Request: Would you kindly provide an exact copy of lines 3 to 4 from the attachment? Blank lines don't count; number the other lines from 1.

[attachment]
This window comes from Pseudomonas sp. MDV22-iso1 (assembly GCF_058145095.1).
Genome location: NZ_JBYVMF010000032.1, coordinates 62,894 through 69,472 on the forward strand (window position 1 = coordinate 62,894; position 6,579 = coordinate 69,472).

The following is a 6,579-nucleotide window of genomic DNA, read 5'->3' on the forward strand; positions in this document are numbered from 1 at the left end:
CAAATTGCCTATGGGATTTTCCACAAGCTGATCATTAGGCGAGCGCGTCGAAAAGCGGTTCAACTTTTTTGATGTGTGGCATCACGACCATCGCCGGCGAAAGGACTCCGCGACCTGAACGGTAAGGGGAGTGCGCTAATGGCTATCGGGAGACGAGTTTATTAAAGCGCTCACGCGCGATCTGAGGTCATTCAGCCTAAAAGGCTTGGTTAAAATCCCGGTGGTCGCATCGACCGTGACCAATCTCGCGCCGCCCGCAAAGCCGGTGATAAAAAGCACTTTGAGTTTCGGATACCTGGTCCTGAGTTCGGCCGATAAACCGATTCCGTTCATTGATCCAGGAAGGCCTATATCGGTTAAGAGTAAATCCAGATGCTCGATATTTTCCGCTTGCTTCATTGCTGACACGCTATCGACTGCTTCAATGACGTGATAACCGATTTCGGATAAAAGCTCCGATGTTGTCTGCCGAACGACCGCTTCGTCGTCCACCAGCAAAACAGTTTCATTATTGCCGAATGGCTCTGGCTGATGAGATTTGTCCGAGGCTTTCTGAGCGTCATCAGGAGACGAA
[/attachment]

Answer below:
The following is a 6,579-nucleotide window of genomic DNA, read 5'->3' on the forward strand; positions in this document are numbered from 1 at the left end:
CAAATTGCCTATGGGATTTTCCACAAGCTGATCATTAGGCGAGCGCGTCGAAAAGCGGTTCAACTTTTTTGATGTGTGGCATCACGACCATCGCCGGCGAAAGGACTCCGCGACCTGAACGGTAAGGGGAGTGCGCTAATGGCTATCGGGAGACGAGTTTATTAAAGCGCTCACGCGCGATCTGAGGTCATTCAGCCTAAAAGGCTTGGTTAAAATCCCGGTGGTCGCATCGACCGTGACCAATCTCGCGCCGCCCGCAAAGCCGGTGATAAAAAGCACTTTGAGTTTCGGATACCTGGTCCTGAGTTCGGCCGATAAACCGATTCCGTTCATTGATCCAGGAAGGCCTATATCGGTTAAGAGTAAATCCAGATGCTCGATATTTTCCGCTTGCTTCATTGCTGACACGCTATCGACTGCTTCAATGACGTGATAACCGATTTCGGATAAAAGCTCCGATGTTGTCTGCCGAACGACCGCTTCGTCGTCCACCAGCAAAACAGTTTCATTATTGCCGAATGGCTCTGGCTGATGAGATTTGTCCGAGGCTTTCTGAGCGTCATCAGGAGACGAA